We walked around the Chaitya, taking in the sculptures. A group of pilgrims just strolling around the Chaitya were wondering about its massive size. The Chaitya is so huge that it was difficult to frame it in the camera lens unless it is a wide-angle one. Some believe, this Chaitya with a circumference of 317 metres was initially thought to be a ‘Kota Vehera’ – a huge Chaitya built half way and a small Chaitya built on top of that. There are four such Chaityas around the country with minor changes. Recently, I visited one such Kota Vehera at Deliwala in Rambukkana, which was featured in the Sunday Observer, several weeks ago.

In the vicinity of the Yudaganawa Chaitya is the enchanting Yudaganawa Wewa. It is believed, the clay needed to make bricks for the Chaitya was dug here. According to historical chronicles, the tank had been built by King Mahanaga in 300 BC. However, in 1950, it was renovated by the Department of Irrigation. This picturesque tank covers an area of 150 acres and provides water to 252 acres of paddy cultivation in the area.

Glorious fragrance

Leaving Yudaganawa, our next stop is only about 20 minutes’ drive from Buttala. It is another historic site - the magnificent Dematamal Viharaya. Passing lush paddy fields surrounded by undulating mountain ranges, we reach the middle of the paddy field where around two acres of the temple land are covered with stone ruins scattered here and there on the ground.

Heaps of fallen Araliya flowers had been freshly swept into piles giving out a glorious fragrance.

As one walks up the steps to the reconstructed parapet wall of the brick-built Chaitya, it is easy to visualize the past inhabitants’ way of life and its green paddy fields paint a vivid landscape. The fragrant breeze that blows across the paddy fields soothes those who stand on the basement of the Chaitya. The day being a Sunday, a large number of Dhamma School children were present at the Vihara clad in white costumes.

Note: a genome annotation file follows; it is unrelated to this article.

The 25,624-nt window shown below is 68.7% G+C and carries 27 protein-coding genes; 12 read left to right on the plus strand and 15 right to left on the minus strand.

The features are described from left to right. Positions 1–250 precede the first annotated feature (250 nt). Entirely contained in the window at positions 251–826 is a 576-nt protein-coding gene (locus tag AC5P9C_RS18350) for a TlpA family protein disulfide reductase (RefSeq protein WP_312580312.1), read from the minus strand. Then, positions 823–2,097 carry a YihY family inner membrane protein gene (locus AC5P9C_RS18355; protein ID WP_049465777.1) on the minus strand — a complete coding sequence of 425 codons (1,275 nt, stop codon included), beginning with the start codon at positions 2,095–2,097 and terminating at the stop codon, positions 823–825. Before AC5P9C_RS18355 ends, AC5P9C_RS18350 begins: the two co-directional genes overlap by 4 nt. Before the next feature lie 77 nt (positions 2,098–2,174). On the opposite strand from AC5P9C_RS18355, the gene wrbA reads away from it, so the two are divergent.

Situated about five kilometres away from Buttala in the village of Helagama on the Maligawila - Okkampitiya road, Dematamal Vihara, dates back to the 3rd century BC. It is a dark red colour brick-built Chaitya of historical significance, set amidst lush green paddy fields. It is supposed to be the place where Prince Saddhatissa took refuge, when he fled after losing a battle for the throne with his brother Dutugemunu who later became a warrior king.

The Queen Mother, Vihara Maha Devi, saddened by the animosity between her two sons pleaded with them to make amends. The Maha Sangha also intervened to make peace between them.

The ruins of the Vihara are scattered in the area of two acres land and many of them are now being restored by the Department of Archaeology. The most significant is a granite torso of the standing Buddha at the image house as well as peculiar guard stones in the site. An impressive stone head believed to be of a Bodhisattva lies in the Vihara premises.

In addition to its picturesque locale, a large number of ruins are scattered around the temple premises and also nearby paddy fields, such as, stone pillars, moonstones, a torso of the Bodhisatva and guard stones. The guard stone is a unique sculpture at the entrance of the Vihara.

The two brothers made peace with each other, and to mark this truce a colossal Chaitya was erected on the battlefield where they had fought. The battlefield is known in Sinhala as ‘Yudaganawa’.

Some historians believe that an already existing Chaitya, that we visited earlier, was reconstructed and named Yudagana Chaitya. The Dematamal Viharaya and Yudaganawa Chaitya bear testimony to the warrior dynasty in the Ruhuna Kingdom.

We lose ourselves in the beauty of the ruins and wonder how these temples were destroyed. One Bhikku at the Vihara explains, they met their end when the Cholas and Pandyans from India invaded these parts of the country, and pulled the monuments down while the Sinhala kings deserted their Kingdoms.

The setting sun reflects vibrant hues over the mountains as we leave. The darkness engulfs us as we wonder how much of history lies lost in ruins.